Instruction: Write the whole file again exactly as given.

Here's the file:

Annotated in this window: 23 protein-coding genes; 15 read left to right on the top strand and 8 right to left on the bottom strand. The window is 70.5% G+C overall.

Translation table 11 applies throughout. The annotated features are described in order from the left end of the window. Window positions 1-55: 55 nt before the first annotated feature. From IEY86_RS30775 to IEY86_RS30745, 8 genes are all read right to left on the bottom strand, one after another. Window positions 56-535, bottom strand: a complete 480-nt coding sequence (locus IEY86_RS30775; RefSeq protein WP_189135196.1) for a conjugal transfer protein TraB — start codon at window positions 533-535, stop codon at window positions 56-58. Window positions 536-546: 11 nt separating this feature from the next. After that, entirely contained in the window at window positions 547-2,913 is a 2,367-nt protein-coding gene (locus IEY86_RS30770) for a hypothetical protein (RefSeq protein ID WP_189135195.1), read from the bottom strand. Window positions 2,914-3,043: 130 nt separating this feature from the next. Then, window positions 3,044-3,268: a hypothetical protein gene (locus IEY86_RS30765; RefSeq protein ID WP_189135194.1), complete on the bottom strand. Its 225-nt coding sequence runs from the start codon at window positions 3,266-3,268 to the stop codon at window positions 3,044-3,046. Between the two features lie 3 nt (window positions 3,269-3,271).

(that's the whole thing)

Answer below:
Annotated in this window: 23 protein-coding genes; 15 read left to right on the top strand and 8 right to left on the bottom strand. The window is 70.5% G+C overall.

Translation table 11 applies throughout. The annotated features are described in order from the left end of the window. Window positions 1-55: 55 nt before the first annotated feature. From IEY86_RS30775 to IEY86_RS30745, 8 genes are all read right to left on the bottom strand, one after another. Window positions 56-535, bottom strand: a complete 480-nt coding sequence (locus IEY86_RS30775; RefSeq protein WP_189135196.1) for a conjugal transfer protein TraB — start codon at window positions 533-535, stop codon at window positions 56-58. Window positions 536-546: 11 nt separating this feature from the next. After that, entirely contained in the window at window positions 547-2,913 is a 2,367-nt protein-coding gene (locus IEY86_RS30770) for a hypothetical protein (RefSeq protein ID WP_189135195.1), read from the bottom strand. Window positions 2,914-3,043: 130 nt separating this feature from the next. Then, window positions 3,044-3,268: a hypothetical protein gene (locus IEY86_RS30765; RefSeq protein ID WP_189135194.1), complete on the bottom strand. Its 225-nt coding sequence runs from the start codon at window positions 3,266-3,268 to the stop codon at window positions 3,044-3,046. Between the two features lie 3 nt (window positions 3,269-3,271).